When it comes to high performance diesel, Eddyville, Iowa’s AJ Hynick didn’t start in the kiddie pool; he jumped in the deep end with both feet. AJ is the driving force behind Hynick Performance Diesel (HPD), and the mastermind behind his brother’s 600hp Duramax you’ll find elsewhere in this issue. When it came to his own truck, he got a little carried away, first on the sled pulling circuit and then in some serious drag racing.

When he first acquired his ’03 GMC 2500HD, Hynick had the sledpulling bug bigtime, and set out to dominate the local pulling scene. With a four-year string of points championships from 2009-2012, he eventually started to look elsewhere for his performance kicks. So when it came time for a revamp of the truck, he decided to tackle the dragstrip, while keeping the GMC suitable for use on the street.

2003 LLY…

The basis of the 6.6L Duramax engine is actually an LLY rather than an LB7, but virtually none of it remains stock. Early on, AJ got hooked up with TTS Power Systems out of Compton, California, and you’ll find TTS’s go-fast parts all over the engine. The short block has a factory crank, but virtually everything else has been upgraded. TTS supplied the rods and pistons, as well as a custom race camshaft. ARP main studs were used, but the head studs are from TTS. Finally, the short block was topped with TTS race-ported heads with TTS valve springs.

The stout, square water-to-air intercooler up front looks more like a fuel cell than a heat exchanger, but its massively thick core makes for a huge drop in turbocharger discharge temperatures.
Hynick built the side-mount turbo kit himself; it is responsible for the unique snarl that the Duramax engine gives out when it’s lit up. A crossover tube brings exhaust gases from the driver’s side and meets up with the passenger side in a T6 flange to mount the turbocharger.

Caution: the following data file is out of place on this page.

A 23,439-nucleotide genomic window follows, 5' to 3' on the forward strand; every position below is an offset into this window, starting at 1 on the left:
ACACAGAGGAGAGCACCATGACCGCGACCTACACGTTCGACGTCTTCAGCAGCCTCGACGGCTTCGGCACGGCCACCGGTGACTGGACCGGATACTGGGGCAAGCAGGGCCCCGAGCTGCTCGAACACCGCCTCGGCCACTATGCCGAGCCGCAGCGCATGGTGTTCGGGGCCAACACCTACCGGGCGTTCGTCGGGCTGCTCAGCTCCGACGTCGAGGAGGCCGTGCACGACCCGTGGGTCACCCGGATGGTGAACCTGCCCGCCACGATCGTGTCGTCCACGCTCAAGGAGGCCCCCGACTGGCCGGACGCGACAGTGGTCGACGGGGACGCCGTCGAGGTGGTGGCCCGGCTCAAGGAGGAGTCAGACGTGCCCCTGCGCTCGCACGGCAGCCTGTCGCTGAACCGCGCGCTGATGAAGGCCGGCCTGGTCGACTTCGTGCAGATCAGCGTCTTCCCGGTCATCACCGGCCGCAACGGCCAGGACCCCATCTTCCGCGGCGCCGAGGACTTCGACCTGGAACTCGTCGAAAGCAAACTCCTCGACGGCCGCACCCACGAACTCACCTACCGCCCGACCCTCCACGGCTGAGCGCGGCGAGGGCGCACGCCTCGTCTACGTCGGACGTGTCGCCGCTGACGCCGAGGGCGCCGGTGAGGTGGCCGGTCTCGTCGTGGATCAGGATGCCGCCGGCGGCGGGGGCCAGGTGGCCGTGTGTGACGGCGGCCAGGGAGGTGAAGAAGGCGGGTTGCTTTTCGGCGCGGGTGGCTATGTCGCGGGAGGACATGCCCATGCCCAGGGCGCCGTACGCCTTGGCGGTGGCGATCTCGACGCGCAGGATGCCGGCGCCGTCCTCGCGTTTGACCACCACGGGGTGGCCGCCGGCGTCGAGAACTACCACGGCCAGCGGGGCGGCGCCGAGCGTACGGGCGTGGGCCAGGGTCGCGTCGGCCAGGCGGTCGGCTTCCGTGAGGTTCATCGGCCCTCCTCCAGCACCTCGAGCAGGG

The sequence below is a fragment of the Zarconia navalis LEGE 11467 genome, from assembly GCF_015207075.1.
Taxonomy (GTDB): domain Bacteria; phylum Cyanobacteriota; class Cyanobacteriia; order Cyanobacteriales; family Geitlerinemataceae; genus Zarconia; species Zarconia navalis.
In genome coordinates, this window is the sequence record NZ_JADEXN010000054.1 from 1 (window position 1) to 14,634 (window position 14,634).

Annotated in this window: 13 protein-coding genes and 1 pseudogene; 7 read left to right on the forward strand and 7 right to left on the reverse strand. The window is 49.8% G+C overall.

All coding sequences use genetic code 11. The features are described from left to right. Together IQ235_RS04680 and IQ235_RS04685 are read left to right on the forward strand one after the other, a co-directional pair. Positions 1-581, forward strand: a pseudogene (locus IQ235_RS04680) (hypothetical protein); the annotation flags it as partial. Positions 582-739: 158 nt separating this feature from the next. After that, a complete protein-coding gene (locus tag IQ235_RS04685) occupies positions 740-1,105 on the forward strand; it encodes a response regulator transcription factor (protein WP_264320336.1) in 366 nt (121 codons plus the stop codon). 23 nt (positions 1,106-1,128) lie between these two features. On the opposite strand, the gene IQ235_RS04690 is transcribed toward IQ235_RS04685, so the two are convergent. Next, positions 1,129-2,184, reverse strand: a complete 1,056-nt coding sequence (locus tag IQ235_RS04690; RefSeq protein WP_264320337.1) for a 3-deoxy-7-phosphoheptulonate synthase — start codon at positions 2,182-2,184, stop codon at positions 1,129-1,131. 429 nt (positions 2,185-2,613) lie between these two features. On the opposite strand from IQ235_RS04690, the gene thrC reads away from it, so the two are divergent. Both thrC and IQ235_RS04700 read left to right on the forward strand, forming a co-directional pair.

With an estimated 1,100 rear-wheel horsepower, the 6.6L Duramax in AJ Hynick’s ’03 GMC just plain outpaces most of his competition. The fact that he’s able to make that kind of power on a single turbo, without nitrous oxide, is even more impressive.


With his sled pulling background, Hynick stuck with a single turbo when it came to the drag racing swap. He started out with a Topkick manifold and a BD manifold, both facing forward. From there, he relocated the turbocharger from the valley of the engine to the side, using schedule 40 piping and a T6 flange. The Holset HX60-based charger features a billet Columbus Diesel compressor wheel that has a 3-inch inducer and cranks out an impressive 65 psi of boost. The intercooler side also got the treatment with a large air-to-water intercooler from Frozenboost.

The Holset HX60-based turbo is about as serious as they come. With a compressor wheel from Columbus Diesel, the turbo makes 65 psi of boost and only 76 psi of drive pressure. Exhaust exits through a 5-inch downpipe.
Worrying about exhaust restrictions isn’t a problem, as Hynick runs a 5-inch exhaust back into a chrome 6-inch stack that’s mounted in the bed.



It takes a pretty serious amount of fuel to break the 1,000hp barrier, so Hynick designed most of his fuel system for overkill, just in case. From the chrome IMCO tank, fuel flows into twin FASS pumps; the first is a 240gph unit, and then to maintain pressure there’s a second 150gph pump that’s triggered at 20 psi of boost. The engine’s factory LLY CP3 pump is still there, but it is supplemented by a second CP3 that’s mounted with an ATS Diesel kit. Finally, Hynick again turned to Steve Cole for a custom set of TTS injectors. Tuning was handled by AJ himself through EFILive software.